This past December, members of the Somnia Anesthesia staff attended the New York State Gastroenterologists’ 37th Annual Course in New York City at the Marriot Marquis in Times Square. Like many tradeshows and conferences, there were a plethora of booths, exhibitions, presentations and demonstrations, especially in the technological arena. From new operating tools and surgical methods, one of the most engaging topics was that of Johnson and Johnson’s newest technology: Sedasys.
Sedasys, a machine that automates sedation of patients undergoing procedures that require light to moderate anesthesia, may be on markets for purchase by early this year. According to the Wall Street Journal, the FDA has approved it for use on healthy, low-risk patients during colon-cancer screenings using propofol. Many proponents of the product argue that this machine will save money for the hospitals while still delivering quality care because of the accuracy of the patient monitoring system. However, from what was overheard at the NYSGE Annual Course and what can be found online and in plenty of anesthesia publications, many doctors are completely opposed to such technology.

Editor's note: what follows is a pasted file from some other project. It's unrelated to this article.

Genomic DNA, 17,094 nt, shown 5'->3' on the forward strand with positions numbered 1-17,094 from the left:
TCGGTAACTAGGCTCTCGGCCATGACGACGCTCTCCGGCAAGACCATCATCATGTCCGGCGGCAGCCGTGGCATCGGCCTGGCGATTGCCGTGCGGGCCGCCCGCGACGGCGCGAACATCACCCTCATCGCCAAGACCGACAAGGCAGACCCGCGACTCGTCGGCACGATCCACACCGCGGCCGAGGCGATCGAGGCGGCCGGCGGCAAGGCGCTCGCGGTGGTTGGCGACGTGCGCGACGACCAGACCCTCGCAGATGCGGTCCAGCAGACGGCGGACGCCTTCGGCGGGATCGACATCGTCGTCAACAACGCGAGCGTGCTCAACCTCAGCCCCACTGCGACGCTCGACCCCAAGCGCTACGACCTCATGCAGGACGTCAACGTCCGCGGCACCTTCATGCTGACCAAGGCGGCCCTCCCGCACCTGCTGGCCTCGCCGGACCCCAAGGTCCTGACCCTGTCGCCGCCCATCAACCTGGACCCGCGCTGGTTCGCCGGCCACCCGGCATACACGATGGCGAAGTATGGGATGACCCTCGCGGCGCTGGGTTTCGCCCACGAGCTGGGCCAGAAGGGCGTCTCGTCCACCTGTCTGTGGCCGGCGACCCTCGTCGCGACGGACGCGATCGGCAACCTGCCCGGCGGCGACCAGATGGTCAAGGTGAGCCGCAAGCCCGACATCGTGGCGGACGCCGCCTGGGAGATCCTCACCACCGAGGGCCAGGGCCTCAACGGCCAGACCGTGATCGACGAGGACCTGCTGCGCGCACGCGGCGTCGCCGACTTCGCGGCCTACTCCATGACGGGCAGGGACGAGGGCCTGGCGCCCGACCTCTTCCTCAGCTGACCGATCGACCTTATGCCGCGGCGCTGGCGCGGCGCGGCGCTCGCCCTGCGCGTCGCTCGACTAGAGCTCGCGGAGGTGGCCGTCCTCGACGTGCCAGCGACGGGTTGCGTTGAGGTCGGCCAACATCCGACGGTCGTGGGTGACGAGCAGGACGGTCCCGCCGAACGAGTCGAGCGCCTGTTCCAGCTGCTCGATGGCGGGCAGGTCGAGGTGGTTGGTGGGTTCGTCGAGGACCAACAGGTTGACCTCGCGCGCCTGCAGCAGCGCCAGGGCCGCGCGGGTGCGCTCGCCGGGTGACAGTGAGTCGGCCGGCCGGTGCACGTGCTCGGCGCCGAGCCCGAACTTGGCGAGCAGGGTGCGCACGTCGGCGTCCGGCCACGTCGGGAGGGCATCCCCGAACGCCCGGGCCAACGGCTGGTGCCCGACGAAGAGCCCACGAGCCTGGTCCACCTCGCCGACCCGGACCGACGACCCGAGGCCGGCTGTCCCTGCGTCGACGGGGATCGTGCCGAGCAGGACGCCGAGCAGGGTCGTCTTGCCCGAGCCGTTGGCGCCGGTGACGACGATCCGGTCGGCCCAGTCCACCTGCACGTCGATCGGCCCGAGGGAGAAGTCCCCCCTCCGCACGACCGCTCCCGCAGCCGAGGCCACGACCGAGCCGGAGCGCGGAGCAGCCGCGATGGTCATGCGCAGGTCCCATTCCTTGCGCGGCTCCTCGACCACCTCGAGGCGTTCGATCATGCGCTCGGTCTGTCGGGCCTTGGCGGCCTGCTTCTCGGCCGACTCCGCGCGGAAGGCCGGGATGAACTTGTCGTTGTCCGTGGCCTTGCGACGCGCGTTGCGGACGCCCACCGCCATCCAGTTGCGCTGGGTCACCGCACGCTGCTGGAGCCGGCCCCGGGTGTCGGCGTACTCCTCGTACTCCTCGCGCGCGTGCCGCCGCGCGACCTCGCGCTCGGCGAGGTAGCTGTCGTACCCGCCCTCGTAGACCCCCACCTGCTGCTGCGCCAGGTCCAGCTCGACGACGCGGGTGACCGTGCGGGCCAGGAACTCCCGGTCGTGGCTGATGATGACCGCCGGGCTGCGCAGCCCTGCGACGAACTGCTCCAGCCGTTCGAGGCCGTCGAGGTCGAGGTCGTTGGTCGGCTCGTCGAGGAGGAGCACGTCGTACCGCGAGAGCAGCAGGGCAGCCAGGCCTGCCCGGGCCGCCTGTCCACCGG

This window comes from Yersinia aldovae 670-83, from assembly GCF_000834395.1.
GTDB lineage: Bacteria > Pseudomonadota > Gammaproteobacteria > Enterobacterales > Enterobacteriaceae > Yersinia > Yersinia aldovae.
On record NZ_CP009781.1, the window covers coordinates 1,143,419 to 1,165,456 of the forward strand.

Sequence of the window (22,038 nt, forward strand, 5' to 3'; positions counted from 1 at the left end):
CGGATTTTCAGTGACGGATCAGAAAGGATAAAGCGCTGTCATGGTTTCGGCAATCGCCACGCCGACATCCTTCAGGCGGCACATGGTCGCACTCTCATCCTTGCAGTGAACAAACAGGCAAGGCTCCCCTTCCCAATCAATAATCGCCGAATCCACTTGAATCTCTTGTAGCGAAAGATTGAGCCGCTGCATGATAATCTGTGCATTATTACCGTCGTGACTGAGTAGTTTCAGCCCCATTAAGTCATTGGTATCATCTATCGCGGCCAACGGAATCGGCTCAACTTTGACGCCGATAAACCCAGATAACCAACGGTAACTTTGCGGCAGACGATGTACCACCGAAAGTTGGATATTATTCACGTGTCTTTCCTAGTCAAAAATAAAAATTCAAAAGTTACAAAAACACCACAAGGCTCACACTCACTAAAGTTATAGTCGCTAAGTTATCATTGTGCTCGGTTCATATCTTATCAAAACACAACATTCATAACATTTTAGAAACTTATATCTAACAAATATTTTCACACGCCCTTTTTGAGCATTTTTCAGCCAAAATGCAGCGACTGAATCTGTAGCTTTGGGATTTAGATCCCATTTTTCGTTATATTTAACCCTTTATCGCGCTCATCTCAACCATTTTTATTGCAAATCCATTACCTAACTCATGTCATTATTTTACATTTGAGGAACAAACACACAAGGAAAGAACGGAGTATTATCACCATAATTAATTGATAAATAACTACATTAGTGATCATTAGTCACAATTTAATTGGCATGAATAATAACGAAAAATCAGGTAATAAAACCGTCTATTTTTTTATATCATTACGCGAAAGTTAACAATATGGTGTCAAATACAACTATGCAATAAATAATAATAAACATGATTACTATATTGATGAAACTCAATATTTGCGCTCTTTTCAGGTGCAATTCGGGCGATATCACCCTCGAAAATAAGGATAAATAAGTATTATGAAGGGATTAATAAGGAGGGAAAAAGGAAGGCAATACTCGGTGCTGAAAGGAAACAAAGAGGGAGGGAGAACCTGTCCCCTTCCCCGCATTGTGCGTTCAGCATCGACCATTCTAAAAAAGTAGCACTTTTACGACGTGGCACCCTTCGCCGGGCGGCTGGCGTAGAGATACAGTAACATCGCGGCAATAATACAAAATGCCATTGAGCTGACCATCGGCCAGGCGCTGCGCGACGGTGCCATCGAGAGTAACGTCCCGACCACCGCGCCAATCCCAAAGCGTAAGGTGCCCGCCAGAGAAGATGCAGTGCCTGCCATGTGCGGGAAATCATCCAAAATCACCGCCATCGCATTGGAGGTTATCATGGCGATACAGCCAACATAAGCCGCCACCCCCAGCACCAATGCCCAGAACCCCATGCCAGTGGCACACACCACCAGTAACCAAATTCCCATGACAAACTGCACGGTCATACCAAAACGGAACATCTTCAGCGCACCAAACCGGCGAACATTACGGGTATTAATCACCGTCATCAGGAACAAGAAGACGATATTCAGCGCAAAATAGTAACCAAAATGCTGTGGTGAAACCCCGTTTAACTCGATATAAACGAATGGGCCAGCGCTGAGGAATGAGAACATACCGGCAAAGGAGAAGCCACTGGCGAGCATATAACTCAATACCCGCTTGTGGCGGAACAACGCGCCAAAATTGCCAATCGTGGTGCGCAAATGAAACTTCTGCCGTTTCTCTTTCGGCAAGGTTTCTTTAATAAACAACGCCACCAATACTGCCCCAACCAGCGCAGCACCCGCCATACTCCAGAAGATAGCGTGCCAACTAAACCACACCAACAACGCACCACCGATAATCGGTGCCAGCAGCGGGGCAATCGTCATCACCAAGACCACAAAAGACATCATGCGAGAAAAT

Many anesthesiologists argue that there is nothing that can adequately replace the anesthesiologist due to the risks involved in administering anesthesia. As the aforementioned WSJ article explained, anesthesiologists and certified nurses of anesthesia monitor the patient at all stages of surgery in-case something suddenly goes wrong and “split-second aid” is required.
In a recent podcast with Anesthesiology News, Somnia Anesthesia Founder and CEO,Dr. Marc Koch sounded off on the FDA approval of Sedasys, a delivery system that allows gastroenterologists and nurses to administer anesthesia without an anesthesia provider on-site.
When asked whether the introduction of systems like Sedasys would render the anesthesiologist profession moot, Dr. Koch replied, “No…it’s not the administration of a drug. It’s the care of patients undergoing surgical procedures…and it involves substantially more than just giving a medication. It involves the care of the patient…and I really don’t see political or other threat to anesthesiologists on the basis of that and that alone.”
With the debate still burning on, there seems to be no stopping the introduction of the robotic anesthesiologist, however. Johnson and Johnson is getting ready to release the product for use in hospitals and ASCs all across the country early this year, and it will be most interesting to watch how it fairs with patients and anesthesia professionals alike.